So far, I am able to conclude that the amplifier was being used to drive too much of a load or shorted out accidentally on the left side. The short may also be on the board. It appears from the pictures that many of the transistors have been replaced in the past. The burned flux and thermal paste has to be cleaned away especially between the pads where the transistors solder, to avoid shorting out those connections. It looks like, based on the "cleaned.jpg" file in your diyaudio website that you've done this. I'm guessing that may have been done after the damage occurred though, so the original contamination may have contributed to the damage.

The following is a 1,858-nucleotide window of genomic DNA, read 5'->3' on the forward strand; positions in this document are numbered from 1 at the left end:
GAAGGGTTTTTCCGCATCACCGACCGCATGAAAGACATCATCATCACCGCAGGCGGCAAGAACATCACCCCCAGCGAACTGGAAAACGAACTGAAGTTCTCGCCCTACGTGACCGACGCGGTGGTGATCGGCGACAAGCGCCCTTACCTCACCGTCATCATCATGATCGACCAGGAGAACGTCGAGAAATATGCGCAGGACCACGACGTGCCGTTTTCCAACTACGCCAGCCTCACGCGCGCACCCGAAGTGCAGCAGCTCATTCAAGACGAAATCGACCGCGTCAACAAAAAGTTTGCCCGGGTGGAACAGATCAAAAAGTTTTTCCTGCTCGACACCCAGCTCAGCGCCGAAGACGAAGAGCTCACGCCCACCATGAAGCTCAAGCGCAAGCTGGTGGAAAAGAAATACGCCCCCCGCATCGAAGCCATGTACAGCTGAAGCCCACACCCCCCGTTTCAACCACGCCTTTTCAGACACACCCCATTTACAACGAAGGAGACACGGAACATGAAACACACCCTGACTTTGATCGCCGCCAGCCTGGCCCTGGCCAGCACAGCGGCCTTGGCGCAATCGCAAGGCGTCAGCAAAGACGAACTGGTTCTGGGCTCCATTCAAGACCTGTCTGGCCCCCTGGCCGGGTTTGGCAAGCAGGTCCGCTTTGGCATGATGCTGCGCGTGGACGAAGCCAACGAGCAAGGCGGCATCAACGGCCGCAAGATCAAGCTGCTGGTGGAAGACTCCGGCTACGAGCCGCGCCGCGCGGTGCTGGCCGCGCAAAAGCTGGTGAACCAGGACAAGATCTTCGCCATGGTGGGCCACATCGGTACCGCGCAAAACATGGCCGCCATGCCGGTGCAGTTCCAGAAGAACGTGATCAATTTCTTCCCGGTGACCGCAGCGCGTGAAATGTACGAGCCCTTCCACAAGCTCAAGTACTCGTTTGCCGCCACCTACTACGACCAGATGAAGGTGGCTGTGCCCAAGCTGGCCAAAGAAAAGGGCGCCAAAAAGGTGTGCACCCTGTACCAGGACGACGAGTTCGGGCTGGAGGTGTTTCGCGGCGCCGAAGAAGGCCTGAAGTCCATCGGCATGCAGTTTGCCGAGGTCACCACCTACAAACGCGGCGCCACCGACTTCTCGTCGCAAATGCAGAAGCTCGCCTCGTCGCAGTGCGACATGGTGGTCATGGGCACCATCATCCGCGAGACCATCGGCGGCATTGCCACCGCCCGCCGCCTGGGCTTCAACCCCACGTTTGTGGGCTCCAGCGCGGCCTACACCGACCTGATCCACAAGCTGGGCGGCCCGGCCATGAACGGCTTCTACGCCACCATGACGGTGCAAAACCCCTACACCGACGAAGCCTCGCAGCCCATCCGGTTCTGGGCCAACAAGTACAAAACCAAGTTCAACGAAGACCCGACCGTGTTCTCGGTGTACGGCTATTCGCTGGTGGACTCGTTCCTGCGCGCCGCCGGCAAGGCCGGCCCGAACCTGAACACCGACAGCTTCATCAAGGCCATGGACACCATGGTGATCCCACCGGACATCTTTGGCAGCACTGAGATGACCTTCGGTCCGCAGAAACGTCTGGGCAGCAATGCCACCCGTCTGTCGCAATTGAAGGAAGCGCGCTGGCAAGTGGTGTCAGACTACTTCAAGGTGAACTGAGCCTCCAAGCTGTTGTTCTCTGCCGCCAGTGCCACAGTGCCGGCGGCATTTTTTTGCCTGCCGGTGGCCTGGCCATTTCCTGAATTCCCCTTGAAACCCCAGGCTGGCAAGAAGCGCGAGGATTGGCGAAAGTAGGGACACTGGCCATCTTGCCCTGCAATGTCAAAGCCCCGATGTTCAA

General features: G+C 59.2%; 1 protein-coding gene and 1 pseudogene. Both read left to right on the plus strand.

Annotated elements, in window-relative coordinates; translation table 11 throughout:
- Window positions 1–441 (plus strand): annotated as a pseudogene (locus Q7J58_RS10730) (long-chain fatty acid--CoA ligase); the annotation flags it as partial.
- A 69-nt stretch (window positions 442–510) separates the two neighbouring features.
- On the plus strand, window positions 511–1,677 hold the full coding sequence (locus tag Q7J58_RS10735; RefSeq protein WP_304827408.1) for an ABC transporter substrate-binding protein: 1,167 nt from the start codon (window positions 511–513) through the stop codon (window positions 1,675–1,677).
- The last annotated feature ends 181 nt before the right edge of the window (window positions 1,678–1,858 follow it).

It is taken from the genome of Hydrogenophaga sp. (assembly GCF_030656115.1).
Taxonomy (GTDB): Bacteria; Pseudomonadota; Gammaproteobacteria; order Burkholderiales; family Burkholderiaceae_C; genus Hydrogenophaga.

At first, I suspected the transistor Q123 would be the culprit given the damage to the trace right there. However, probing it with an ohmmeter reveals it is no different than its neighbors. The readings were not way off, but somewhat different than the right channel counterparts (Q223, etc..). I just compared measurements on the other channel since they are essentially duplicates.